When candidates talk, they just don’t speak to the audience at hand, but to audiences in Canada, Israel and across the world. In an era of instantaneous global communications, what’s said in one place never stays in one place, as Reginald Dale relates.
In one of the strangest episodes of the U.S. election campaign, Sen. John McCain, the presumed Republican presidential nominee, has come under heavy fire for daring to talk about trade in Canada. More specifically, McCain supported the North American Free Trade Agreement (NAFTA) in a speech in Ottawa in June. How on earth, his critics asked, could he do such a dastardly thing? Why was he explaining his subversive views to foreigners and not to the long-suffering citizens of Michigan and Ohio? Hostile commentators in the blogosphere scathingly asked whether McCain was running for President of Canada and how many votes Canada had in the U.S. Electoral College.
Well, let’s supply some fairly obvious answers. First of all, U.S. prosperity and the jobs it brings depend on trade, and Canada is America’s top trading partner. At a time when so many politicians are frantically urging an end to U.S. dependence on Middle East oil, it is worth remembering that Canada is the biggest supplier of energy, in the form of oil and natural gas, to the U.S. market. With massive oil sands deposits in Alberta, Canada is the world’s second biggest holder of proven petroleum reserves after Saudi Arabia.
To look at it another way, Canada is a larger market for U.S. goods than all 27 countries of the European Union combined, even though their population is more than 15 times that of Canada. According to the U.S. Department of Commerce, the two-way trade that crosses the Ambassador Bridge between Detroit and Windsor, Ontario, equals all U.S. exports to Japan. Canada is the top export market for 36 of the 50 U.S. states and ranks in the top three for another 10 states. And, Oh yes, I almost forgot, Canada is a member of NAFTA. If Americans can’t talk about trade to Canada, who can they talk to about it except themselves?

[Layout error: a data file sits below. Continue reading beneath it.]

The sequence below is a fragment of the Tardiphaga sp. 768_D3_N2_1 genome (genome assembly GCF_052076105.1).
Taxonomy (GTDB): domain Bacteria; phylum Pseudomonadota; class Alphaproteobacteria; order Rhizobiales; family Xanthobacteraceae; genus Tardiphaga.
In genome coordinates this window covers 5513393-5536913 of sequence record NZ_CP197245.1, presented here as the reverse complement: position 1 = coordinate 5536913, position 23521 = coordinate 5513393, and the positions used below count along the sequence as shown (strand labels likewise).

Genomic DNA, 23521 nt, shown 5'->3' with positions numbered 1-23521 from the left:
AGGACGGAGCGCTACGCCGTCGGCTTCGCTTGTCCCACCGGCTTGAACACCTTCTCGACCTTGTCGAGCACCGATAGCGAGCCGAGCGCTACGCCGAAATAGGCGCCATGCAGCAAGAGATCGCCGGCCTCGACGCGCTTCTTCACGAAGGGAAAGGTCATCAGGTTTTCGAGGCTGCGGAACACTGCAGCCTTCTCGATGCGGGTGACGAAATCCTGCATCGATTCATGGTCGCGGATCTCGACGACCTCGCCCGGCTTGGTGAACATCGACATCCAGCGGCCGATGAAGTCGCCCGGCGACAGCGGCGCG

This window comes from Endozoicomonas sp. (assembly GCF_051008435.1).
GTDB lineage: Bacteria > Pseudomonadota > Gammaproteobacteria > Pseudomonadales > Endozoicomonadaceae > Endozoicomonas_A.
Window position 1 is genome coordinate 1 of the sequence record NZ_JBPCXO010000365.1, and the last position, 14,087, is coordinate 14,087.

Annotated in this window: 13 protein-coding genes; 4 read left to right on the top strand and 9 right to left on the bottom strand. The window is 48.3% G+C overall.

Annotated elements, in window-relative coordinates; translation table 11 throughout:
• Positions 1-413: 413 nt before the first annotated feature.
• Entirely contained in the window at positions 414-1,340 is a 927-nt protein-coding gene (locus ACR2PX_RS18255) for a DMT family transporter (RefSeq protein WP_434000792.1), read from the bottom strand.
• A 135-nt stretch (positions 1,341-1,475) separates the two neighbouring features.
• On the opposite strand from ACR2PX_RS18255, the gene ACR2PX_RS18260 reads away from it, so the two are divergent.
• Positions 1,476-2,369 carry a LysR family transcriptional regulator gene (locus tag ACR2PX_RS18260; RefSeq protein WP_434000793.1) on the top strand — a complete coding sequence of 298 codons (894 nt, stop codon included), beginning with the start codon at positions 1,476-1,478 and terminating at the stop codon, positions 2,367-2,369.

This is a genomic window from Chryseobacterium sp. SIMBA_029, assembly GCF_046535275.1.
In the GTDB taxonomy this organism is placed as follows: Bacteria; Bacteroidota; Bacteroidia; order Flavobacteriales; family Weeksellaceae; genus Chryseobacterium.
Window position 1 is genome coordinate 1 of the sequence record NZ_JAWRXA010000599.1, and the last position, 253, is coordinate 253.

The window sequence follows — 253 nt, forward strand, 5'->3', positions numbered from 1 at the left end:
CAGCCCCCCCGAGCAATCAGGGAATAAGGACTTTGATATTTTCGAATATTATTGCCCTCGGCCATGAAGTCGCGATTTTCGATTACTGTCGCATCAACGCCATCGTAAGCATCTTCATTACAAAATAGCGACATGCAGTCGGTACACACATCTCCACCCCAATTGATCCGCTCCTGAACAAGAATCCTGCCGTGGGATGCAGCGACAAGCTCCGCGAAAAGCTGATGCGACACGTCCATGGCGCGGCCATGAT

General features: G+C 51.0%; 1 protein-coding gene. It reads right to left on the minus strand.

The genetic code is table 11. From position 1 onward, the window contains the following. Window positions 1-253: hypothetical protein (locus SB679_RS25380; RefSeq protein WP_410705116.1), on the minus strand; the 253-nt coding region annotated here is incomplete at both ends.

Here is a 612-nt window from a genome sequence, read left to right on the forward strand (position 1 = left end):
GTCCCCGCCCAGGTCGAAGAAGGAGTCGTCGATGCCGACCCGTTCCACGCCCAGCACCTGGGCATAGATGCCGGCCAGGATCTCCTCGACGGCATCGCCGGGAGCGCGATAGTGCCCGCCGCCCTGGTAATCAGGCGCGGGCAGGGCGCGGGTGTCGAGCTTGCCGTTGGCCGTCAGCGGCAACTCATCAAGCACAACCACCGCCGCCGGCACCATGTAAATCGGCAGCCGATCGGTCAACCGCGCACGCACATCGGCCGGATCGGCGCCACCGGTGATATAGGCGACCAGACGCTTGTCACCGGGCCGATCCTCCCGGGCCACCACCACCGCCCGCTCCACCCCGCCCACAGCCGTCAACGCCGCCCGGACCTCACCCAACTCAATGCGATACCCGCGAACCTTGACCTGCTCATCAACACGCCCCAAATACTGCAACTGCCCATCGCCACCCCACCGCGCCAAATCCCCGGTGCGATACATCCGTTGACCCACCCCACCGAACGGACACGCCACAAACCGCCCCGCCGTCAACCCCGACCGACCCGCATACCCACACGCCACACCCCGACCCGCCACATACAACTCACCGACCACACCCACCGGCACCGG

That, of course, is the problem. Trade is by definition a two-way street. But far too many people believe that U.S. trade agreements are meant to benefit only Americans and not the other partner or partners as well. They think the only point is to promote American exports, not American imports – even though imports provide huge numbers of American jobs, sharpen the competitiveness of U.S. enterprises, and often keep inflation down. And they think that if there are any unpleasant side effects from freer trade, it is up to the other party, or the U.S. government, to fix them right away. If Americans only talk to themselves about trade, they are likely to consider only their own narrow interests and embrace the dangerous fallacy that they can protect themselves from the undesirable aspects of trade – and there certainly are some – by taking unilateral action or withdrawing from markets.